Mother's Day events

Raise money in the lead up to Mother's Day by choosing one of these fundraising initiatives to run your school

Host a Mother’s Day extravaganza as a fundraising event, setting up a special event for mums. The possibilities are endless, but here are a few ideas to get you started.

Pamper evenings

Giving mums the opportunity to indulge themselves is a recipe for success. Popular treatments include facials, manicures, pedicures, Indian head massages, Japanese face massages, Reiki, hair styling, reflexology and eyebrow shaping. Book reputable therapists who will spend a couple of hours at your event for a fixed fee, while you charge a small amount for entrance and refreshments, plus a cost per mini treatment. Remember therapists will need their own Public Liability insurance cover. The time between sessions can be spent browsing stalls from local businesses, and, to give the evening a focus, some PTAs also arrange a beauty/fashion-related talk or an auction of products and vouchers. As well as involving local companies, try approaching big names such as Virgin Vie or Avon. If they can’t come along on the night, they may be willing to donate raffle or auction prizes.

Top tip: Give each stallholder/therapist a bin bag so you don’t spend hours clearing up.

Fashion shows

Fashion shows are a fun way of boosting PTA funds while giving mums the chance to stock up on clothes for the whole family. There are various fashion-show companies such who will come to your school, bringing good quality clothes with a mix of labels from the UK and Europe. They also bring everything you need for the night, such as music, PA and compere. Just recruit a troop of clothes-horses happy to strut their stuff for around 45 minutes. You can raise money by selling entry tickets, and you will also earn a decent commission on sales, but this can be boosted by adding a raffle, and, of course, refreshments (showing off is thirsty work!).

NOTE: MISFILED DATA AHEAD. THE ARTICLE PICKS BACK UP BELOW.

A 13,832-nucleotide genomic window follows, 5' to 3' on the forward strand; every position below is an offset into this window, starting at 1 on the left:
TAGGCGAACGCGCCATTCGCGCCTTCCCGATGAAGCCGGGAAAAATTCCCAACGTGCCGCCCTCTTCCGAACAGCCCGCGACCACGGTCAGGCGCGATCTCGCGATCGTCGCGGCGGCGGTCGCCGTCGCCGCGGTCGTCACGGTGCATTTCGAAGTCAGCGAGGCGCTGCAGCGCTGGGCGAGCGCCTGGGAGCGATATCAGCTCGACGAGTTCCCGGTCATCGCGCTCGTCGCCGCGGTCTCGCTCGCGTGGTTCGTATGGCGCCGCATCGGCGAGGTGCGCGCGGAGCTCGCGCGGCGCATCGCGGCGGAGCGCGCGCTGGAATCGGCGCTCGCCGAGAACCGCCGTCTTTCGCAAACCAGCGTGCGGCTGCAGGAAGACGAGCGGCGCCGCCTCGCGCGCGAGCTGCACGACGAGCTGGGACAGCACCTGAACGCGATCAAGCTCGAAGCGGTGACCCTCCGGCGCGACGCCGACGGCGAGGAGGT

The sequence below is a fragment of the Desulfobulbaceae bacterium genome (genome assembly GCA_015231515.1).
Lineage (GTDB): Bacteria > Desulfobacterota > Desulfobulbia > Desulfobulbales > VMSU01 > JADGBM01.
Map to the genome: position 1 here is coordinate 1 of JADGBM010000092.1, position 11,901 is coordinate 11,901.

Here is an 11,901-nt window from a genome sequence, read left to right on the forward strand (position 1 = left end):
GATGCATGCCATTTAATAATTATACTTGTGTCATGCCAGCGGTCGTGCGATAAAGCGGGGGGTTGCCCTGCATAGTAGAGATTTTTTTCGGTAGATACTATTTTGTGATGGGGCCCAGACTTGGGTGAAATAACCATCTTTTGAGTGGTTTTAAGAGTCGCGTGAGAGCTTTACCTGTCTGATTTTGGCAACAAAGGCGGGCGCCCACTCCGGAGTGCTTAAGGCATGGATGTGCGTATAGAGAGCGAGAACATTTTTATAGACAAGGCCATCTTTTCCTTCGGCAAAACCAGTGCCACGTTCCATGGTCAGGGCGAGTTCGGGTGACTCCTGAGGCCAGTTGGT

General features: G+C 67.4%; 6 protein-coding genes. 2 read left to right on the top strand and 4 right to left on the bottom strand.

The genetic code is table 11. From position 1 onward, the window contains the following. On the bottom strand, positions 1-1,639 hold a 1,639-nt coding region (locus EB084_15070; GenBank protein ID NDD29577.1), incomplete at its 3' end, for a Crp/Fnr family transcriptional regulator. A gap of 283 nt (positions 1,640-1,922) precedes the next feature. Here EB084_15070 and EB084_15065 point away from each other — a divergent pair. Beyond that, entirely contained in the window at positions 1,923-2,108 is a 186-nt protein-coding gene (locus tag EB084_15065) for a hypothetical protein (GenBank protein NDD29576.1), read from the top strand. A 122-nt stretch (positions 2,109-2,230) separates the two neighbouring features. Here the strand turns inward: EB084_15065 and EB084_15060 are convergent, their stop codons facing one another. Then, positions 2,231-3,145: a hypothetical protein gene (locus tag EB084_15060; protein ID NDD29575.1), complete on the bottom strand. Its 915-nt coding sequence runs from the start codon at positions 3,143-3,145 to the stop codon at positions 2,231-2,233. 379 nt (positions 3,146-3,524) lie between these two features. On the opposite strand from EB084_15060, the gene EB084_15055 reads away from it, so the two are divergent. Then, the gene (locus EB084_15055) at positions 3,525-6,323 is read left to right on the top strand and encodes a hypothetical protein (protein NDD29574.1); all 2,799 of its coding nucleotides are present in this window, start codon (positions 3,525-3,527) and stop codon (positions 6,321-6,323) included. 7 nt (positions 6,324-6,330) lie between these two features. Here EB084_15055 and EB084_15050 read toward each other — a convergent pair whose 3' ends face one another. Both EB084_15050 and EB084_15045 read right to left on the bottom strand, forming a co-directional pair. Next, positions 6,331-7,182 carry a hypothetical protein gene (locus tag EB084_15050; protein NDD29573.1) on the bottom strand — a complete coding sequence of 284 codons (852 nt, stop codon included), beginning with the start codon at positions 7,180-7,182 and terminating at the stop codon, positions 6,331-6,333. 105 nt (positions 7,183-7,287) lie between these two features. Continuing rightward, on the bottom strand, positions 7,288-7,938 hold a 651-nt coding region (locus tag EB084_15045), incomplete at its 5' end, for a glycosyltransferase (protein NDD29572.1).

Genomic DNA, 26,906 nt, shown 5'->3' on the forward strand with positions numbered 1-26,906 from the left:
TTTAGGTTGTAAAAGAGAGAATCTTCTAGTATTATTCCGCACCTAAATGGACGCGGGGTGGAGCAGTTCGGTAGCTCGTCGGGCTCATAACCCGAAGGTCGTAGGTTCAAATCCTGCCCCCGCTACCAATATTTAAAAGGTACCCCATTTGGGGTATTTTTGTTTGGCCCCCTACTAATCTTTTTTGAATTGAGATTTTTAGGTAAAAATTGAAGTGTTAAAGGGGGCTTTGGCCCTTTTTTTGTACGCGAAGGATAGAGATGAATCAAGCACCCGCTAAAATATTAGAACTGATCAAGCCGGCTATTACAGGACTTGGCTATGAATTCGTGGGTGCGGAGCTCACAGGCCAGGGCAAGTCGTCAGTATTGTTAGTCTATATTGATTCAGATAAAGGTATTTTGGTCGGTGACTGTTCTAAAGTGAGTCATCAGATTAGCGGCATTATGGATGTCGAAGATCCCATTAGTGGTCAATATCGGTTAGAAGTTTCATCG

Top tip: Make sure you have standby model volunteers in case anyone gets cold feet!

Cooking party

You may think mums do enough cooking already, but a cooking party is a chance to sit back and watch someone else do the hard work (while the PTA fundraises!). Once the demonstration is over mums can take part in cooking-based fun and games, usually arranged by the consultant. All products used in the demonstration are available to buy with around 10-15% of the sales going to the PTA. Well-known names in the market include Jamie at Home and The Pampered Chef.

Top tip: Ask to see any commercial company’s Public Liability insurance to ensure they have adequate cover for their involvement.

Shopping evening

Boden, The Body Shop, and even Tupperware (yes, it’s back!) are among the big names who will help your PTA hold money-spinning shopping evenings. Offer mums a glass of wine, to add to the occasion (check out the licensing requirements if your PTA is offering alcohol). These evenings offer discounts as well as a chance to touch/smell/try the products. It’s also an opportunity to invite smaller local businesses in too, selling anything that might appeal on Mother’s Day. Or you might find some talented parents among your number who’d like to take a stall selling home-made bags, jewellery, scarves, canvases and so on. Agree a fee for the table or for a share of profits made on the night. Bear in mind that the more variety you have, the more mums will come along.

Top tip: If you have to store any merchandise overnight check your insurance.

Chick flick night

If you have access to high quality audio-visual equipment, then running a ladies-only film night can be profitable and enjoyable. Many films are available just 10-12 weeks after cinema release through companies such as Filmbank Distributors Ltd. They will arrange the licence you need under copyright law, which can cost from £83 (excl. VAT) or 35% of your box office takings.

Top tip: Increase your profits by selling popcorn and other related merchandise.

NOTE: Concerned about upsetting children who don’t have mothers in their lives? Encourage children to use the occasion to thank anyone special to them – it isn’t restricted to just mothers. We would suggest you take advice from your headteacher if you are in any doubt.


Further ideas and step-by-step guides